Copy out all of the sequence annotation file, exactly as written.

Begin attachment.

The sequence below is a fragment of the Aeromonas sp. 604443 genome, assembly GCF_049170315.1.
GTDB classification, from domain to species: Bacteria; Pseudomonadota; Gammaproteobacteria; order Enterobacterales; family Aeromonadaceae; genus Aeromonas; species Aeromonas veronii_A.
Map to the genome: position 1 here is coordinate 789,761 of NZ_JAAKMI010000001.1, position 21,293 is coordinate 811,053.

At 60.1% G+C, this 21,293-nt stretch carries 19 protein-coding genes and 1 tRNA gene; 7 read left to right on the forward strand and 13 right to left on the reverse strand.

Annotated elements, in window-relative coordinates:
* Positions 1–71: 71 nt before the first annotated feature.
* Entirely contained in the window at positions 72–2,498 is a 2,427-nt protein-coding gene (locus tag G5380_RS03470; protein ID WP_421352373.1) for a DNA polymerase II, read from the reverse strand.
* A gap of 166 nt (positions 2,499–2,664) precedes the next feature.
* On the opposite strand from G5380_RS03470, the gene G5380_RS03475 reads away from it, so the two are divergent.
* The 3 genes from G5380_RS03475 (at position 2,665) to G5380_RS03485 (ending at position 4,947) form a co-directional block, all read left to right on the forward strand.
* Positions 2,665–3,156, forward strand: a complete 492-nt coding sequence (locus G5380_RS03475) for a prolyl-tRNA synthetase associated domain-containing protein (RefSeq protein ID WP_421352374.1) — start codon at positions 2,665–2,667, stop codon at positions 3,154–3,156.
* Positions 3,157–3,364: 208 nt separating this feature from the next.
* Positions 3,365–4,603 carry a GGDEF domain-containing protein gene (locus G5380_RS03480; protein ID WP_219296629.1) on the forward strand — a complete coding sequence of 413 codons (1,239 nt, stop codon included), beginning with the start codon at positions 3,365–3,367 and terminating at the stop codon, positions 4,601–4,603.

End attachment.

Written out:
The sequence below is a fragment of the Aeromonas sp. 604443 genome, assembly GCF_049170315.1.
GTDB classification, from domain to species: Bacteria; Pseudomonadota; Gammaproteobacteria; order Enterobacterales; family Aeromonadaceae; genus Aeromonas; species Aeromonas veronii_A.
Map to the genome: position 1 here is coordinate 789,761 of NZ_JAAKMI010000001.1, position 21,293 is coordinate 811,053.

At 60.1% G+C, this 21,293-nt stretch carries 19 protein-coding genes and 1 tRNA gene; 7 read left to right on the forward strand and 13 right to left on the reverse strand.

Annotated elements, in window-relative coordinates:
* Positions 1–71: 71 nt before the first annotated feature.
* Entirely contained in the window at positions 72–2,498 is a 2,427-nt protein-coding gene (locus tag G5380_RS03470; protein ID WP_421352373.1) for a DNA polymerase II, read from the reverse strand.
* A gap of 166 nt (positions 2,499–2,664) precedes the next feature.
* On the opposite strand from G5380_RS03470, the gene G5380_RS03475 reads away from it, so the two are divergent.
* The 3 genes from G5380_RS03475 (at position 2,665) to G5380_RS03485 (ending at position 4,947) form a co-directional block, all read left to right on the forward strand.
* Positions 2,665–3,156, forward strand: a complete 492-nt coding sequence (locus G5380_RS03475) for a prolyl-tRNA synthetase associated domain-containing protein (RefSeq protein ID WP_421352374.1) — start codon at positions 2,665–2,667, stop codon at positions 3,154–3,156.
* Positions 3,157–3,364: 208 nt separating this feature from the next.
* Positions 3,365–4,603 carry a GGDEF domain-containing protein gene (locus G5380_RS03480; protein ID WP_219296629.1) on the forward strand — a complete coding sequence of 413 codons (1,239 nt, stop codon included), beginning with the start codon at positions 3,365–3,367 and terminating at the stop codon, positions 4,601–4,603.